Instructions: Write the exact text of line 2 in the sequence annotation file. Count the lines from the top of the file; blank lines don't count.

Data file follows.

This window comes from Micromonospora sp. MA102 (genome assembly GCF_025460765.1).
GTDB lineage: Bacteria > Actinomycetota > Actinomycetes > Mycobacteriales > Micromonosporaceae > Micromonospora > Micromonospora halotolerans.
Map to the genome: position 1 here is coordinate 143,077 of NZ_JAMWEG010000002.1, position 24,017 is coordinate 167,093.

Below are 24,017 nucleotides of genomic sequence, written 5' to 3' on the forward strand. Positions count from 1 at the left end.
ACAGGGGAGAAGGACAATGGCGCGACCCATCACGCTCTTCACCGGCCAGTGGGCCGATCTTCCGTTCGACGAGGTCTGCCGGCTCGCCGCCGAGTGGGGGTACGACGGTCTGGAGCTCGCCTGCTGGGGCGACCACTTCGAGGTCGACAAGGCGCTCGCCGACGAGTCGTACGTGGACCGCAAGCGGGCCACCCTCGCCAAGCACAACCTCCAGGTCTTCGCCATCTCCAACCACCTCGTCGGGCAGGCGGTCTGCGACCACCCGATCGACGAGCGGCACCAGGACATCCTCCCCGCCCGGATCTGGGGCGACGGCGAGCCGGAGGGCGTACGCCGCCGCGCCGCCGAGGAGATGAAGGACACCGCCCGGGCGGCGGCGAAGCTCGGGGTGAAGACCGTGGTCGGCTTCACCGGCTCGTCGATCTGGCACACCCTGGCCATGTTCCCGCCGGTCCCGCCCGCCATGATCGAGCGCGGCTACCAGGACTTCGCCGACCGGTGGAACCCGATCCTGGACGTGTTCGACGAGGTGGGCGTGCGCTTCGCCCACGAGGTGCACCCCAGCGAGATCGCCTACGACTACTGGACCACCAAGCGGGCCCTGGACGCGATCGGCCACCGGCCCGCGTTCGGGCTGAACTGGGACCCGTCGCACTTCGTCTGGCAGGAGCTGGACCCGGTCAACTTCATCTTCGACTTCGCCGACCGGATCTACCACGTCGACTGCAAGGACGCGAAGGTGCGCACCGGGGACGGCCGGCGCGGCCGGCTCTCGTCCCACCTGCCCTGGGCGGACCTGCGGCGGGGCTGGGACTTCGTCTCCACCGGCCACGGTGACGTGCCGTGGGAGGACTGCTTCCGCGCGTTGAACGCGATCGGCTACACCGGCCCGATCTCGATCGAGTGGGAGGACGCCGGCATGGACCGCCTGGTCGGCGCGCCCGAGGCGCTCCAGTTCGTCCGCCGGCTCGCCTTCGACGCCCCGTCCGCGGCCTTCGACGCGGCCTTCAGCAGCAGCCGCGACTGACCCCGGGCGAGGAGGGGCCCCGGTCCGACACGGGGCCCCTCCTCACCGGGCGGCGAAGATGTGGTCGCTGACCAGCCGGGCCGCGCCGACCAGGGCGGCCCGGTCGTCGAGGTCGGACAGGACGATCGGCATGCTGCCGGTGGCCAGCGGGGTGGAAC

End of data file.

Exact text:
GTDB lineage: Bacteria > Actinomycetota > Actinomycetes > Mycobacteriales > Micromonosporaceae > Micromonospora > Micromonospora halotolerans.